Shifting Foundations: A Deep Dive into Demographics and Housing

Dean Wehrli

Dean Wehrli

May 10, 2024

I hesitate to write “demographics is destiny” here because that has been done to death. Just because something is a cliché, though, doesn’t mean it’s not true. Demographics impact housing in a few massive foundational ways and a thousand small ways. Price, product, place—demographics help define them.

On the latest episode of the New Home Insights Podcast, my guests are Chris Porter and Eric Finnigan, two leaders at John Burns Research and Consulting who live and breathe demographics and what they mean for housing

Featured guests

Chris Porter, SVP and Chief Demographer, JBREC

Eric Finnigan, VP of Demographics Research, JBREC

Is there a reason that ‘demographics is destiny’ has become a cliché?

  • Eric, Chris, and JBREC do demographics a bit differently than most. Instead of 20ish-year generations, they think in 10-year cohorts. This method helps us understand how societal and economic impacts have shaped the various cohorts and influenced their housing choices and prospects.
  • We can think of a new household formation as a new unit of housing demand. Over the next 10 years, core factors like growth rates and “headship rate” (don’t worry, they’ll explain) should lead to about 1.4 million new households per year. Add another half-million to that through second-home demand. Then consider that nearly one-quarter of a million homes become unlivable in any given year, and you’re talking about real money.
  • The US housing market is badly undersupplied because we have not consistently built anything like that number of homes in a given year in a very long time. That pushes home prices. As a result, affordability often dampens realized household formation. In a sense, affordability kicks demand down the road.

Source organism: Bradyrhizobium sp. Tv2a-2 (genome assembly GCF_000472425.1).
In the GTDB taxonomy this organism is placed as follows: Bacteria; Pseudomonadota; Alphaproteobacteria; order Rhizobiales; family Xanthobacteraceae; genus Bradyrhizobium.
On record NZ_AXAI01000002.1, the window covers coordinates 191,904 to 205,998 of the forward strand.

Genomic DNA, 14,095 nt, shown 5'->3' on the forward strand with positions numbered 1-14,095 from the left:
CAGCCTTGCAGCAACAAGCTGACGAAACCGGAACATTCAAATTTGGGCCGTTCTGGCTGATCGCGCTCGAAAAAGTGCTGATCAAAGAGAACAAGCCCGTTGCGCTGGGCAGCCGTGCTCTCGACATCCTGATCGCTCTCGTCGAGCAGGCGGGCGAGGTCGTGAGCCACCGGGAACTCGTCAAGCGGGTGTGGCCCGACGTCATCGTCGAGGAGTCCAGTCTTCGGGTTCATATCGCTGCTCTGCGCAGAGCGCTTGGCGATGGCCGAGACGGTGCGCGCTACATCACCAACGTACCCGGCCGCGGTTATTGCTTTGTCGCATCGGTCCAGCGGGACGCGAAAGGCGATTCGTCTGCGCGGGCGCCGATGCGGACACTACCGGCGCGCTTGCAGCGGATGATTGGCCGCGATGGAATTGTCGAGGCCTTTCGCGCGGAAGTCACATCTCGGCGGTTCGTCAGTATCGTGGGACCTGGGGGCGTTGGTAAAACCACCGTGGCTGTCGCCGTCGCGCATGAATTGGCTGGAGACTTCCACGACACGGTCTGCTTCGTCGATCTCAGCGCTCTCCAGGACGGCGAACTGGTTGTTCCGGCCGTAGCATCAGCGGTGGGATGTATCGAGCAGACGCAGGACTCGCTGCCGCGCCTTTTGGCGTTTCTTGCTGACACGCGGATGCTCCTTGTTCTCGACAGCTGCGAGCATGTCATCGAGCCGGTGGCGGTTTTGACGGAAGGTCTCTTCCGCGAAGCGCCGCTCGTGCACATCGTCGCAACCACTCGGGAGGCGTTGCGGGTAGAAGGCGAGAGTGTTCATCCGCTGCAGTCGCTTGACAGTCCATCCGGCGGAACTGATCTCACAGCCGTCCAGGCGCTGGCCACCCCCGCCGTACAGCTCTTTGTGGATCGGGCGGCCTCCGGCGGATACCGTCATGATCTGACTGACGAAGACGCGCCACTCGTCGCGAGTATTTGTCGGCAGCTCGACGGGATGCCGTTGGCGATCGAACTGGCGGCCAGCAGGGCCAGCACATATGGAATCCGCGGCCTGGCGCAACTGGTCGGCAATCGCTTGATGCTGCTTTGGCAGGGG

So, where is the growth going?

  • The growth is in younger and older cohorts, forming that familiar barbell effect that defines current demographics in the US.
  • People live longer and live more independently much later in life. What does this mean for senior housing, for independent living, and for care facilities?
  • Younger households denied a toehold in the for-sale sector are renting. However, even their price attainability can dampen new household formation. What does this mean for for-sale vs. for-rent demand? What kind of homes and apartments will we build and where? (I can’t just tell you everything here; you’ll have to listen to the podcast.)
  • Price pushes more people to the peripheries of many metro areas, sure, but it also pushes housing densities upward, and not just in urban locales. That “surban” solution—denser options in suburban areas—remains a potential growth sector.

What impact is immigration having?

  • Immigration ground to a halt with Covid but has surged since. Though it’s getting better, the ability to process these folks has overwhelmed the system. While immigrants are here, they can work and rent, increasing housing demand nationwide.
  • With natural growth waning as the population ages and younger cohorts having kids later, immigration has become a huge part of the nation’s growth.
  • While this trend is growing the overall labor force, it is not helping the builder labor pool since the deficit is mainly in the skilled trades.

How is remote work holding up?

  • Remote work has held on more tenaciously than many thought it would or than many corporate managers hoped since they miss all those brilliant innovations stemming from serendipitous water cooler conversations. These include…(cue sound of crickets or, if you are in the eastern half of the country, cicadas).
  • Despite return-to-office policies, remote work remains about four times more prevalent than pre-Covid. Eric tells us that the resulting outflow to more outlying areas is akin to the massive shifts caused by the car revolution of the 1950s and 1960s that opened up the first ring of suburbia.

We provide demographic clarity for executives and decision makers.

The new US Demographics Insights and Strategies report delivers demographic insights every quarter to support strategic decisions in your business, including recommendations for every residential sector.

Available to clients in our research portal and on Burns Interactive Dashboards. Not a client but want to access demographics insights every quarter? Contact us here.

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About The Author

Dean Wehrli
Dean Wehrli
Dean helps housing sector clients figure out not just what might work and what might not, but why.

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